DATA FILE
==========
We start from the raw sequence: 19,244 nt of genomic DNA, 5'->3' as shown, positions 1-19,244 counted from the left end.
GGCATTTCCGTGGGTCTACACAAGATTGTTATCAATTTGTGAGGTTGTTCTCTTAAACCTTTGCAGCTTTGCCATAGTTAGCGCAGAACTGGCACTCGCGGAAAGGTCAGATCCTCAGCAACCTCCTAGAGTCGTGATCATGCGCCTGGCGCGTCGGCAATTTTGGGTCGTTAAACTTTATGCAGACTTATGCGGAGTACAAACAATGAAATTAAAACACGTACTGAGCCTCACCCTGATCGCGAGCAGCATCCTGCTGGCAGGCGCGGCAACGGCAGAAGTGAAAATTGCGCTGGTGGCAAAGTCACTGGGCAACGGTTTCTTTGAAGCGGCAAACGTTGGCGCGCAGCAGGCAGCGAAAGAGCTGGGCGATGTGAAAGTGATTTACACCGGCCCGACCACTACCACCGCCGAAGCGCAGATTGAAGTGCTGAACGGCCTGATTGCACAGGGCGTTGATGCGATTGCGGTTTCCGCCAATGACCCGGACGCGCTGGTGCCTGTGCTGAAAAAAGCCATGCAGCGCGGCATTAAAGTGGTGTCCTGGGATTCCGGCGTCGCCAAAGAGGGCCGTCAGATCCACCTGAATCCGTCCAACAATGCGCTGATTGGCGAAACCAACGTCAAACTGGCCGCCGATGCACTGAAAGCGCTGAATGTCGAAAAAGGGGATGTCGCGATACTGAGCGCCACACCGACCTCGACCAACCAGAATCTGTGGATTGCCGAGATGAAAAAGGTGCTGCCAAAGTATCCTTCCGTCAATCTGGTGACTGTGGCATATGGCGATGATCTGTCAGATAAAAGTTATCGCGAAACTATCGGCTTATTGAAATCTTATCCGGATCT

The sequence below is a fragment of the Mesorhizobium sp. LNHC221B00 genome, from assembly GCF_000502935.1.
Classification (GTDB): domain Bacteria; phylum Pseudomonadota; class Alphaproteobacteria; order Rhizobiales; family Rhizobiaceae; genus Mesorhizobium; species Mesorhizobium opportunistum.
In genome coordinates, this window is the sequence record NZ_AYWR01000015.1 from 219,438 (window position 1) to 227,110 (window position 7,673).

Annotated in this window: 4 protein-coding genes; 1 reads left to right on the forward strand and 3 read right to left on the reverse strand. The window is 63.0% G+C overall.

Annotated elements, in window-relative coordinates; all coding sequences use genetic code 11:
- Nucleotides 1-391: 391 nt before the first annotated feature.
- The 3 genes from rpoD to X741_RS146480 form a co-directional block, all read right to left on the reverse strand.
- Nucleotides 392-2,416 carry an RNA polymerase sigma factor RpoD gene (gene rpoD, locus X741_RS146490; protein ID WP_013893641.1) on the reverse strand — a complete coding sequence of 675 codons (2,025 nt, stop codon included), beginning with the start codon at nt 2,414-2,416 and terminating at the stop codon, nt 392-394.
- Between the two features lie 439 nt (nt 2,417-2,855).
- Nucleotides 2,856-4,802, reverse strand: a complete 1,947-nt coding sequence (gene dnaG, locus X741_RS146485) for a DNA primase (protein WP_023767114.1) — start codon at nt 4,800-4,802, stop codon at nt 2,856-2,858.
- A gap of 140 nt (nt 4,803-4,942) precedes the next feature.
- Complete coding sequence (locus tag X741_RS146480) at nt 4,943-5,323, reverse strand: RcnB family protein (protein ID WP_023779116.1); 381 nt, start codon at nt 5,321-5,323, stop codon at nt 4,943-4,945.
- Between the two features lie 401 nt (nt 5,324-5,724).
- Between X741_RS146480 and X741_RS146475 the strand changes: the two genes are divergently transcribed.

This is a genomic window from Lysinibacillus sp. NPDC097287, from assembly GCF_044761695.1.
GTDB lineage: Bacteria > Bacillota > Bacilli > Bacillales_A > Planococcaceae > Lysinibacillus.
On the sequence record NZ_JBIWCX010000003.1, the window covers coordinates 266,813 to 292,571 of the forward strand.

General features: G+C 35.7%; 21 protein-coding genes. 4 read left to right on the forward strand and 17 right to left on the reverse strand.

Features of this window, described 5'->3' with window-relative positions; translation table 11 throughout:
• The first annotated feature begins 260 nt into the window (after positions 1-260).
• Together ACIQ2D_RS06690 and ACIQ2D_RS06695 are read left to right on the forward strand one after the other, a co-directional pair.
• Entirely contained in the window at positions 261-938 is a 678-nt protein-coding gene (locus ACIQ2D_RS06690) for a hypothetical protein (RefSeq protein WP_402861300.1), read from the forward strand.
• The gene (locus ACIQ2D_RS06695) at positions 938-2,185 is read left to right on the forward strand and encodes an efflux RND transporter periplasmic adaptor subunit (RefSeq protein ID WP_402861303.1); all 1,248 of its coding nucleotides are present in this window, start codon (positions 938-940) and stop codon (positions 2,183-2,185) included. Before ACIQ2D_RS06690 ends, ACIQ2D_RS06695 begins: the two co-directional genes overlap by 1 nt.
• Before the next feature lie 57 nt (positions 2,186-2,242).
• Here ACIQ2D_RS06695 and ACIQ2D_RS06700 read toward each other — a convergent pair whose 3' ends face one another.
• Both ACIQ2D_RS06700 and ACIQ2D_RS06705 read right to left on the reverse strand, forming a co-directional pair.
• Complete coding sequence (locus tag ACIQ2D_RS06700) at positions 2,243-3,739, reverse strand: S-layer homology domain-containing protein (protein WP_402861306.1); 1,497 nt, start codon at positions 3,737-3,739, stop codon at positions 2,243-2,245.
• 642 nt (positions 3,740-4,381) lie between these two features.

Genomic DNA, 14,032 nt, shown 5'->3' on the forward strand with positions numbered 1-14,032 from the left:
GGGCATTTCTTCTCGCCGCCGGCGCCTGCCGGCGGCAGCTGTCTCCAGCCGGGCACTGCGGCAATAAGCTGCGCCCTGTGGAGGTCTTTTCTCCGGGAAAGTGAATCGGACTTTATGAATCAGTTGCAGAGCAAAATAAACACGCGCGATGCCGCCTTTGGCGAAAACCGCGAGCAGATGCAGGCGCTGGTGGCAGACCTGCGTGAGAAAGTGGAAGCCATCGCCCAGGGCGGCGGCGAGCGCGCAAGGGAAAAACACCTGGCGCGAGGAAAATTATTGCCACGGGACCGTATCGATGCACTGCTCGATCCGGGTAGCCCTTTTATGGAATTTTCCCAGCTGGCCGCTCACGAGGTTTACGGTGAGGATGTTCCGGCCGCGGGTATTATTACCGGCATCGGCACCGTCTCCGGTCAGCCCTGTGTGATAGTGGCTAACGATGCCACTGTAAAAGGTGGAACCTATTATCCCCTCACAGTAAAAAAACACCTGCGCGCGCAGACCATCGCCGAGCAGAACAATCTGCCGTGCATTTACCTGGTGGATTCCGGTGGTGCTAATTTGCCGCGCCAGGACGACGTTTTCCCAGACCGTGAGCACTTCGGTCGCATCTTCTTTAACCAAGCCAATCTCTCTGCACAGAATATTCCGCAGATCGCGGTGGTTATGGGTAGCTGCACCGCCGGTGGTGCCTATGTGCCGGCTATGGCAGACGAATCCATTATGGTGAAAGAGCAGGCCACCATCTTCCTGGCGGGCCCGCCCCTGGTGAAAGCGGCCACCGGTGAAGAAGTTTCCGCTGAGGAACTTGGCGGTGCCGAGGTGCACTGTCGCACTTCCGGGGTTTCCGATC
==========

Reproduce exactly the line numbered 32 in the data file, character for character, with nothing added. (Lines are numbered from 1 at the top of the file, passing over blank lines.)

GGGCATTTCTTCTCGCCGCCGGCGCCTGCCGGCGGCAGCTGTCTCCAGCCGGGCACTGCGGCAATAAGCTGCGCCCTGTGGAGGTCTTTTCTCCGGGAAAGTGAATCGGACTTTATGAATCAGTTGCAGAGCAAAATAAACACGCGCGATGCCGCCTTTGGCGAAAACCGCGAGCAGATGCAGGCGCTGGTGGCAGACCTGCGTGAGAAAGTGGAAGCCATCGCCCAGGGCGGCGGCGAGCGCGCAAGGGAAAAACACCTGGCGCGAGGAAAATTATTGCCACGGGACCGTATCGATGCACTGCTCGATCCGGGTAGCCCTTTTATGGAATTTTCCCAGCTGGCCGCTCACGAGGTTTACGGTGAGGATGTTCCGGCCGCGGGTATTATTACCGGCATCGGCACCGTCTCCGGTCAGCCCTGTGTGATAGTGGCTAACGATGCCACTGTAAAAGGTGGAACCTATTATCCCCTCACAGTAAAAAAACACCTGCGCGCGCAGACCATCGCCGAGCAGAACAATCTGCCGTGCATTTACCTGGTGGATTCCGGTGGTGCTAATTTGCCGCGCCAGGACGACGTTTTCCCAGACCGTGAGCACTTCGGTCGCATCTTCTTTAACCAAGCCAATCTCTCTGCACAGAATATTCCGCAGATCGCGGTGGTTATGGGTAGCTGCACCGCCGGTGGTGCCTATGTGCCGGCTATGGCAGACGAATCCATTATGGTGAAAGAGCAGGCCACCATCTTCCTGGCGGGCCCGCCCCTGGTGAAAGCGGCCACCGGTGAAGAAGTTTCCGCTGAGGAACTTGGCGGTGCCGAGGTGCACTGTCGCACTTCCGGGGTTTCCGATC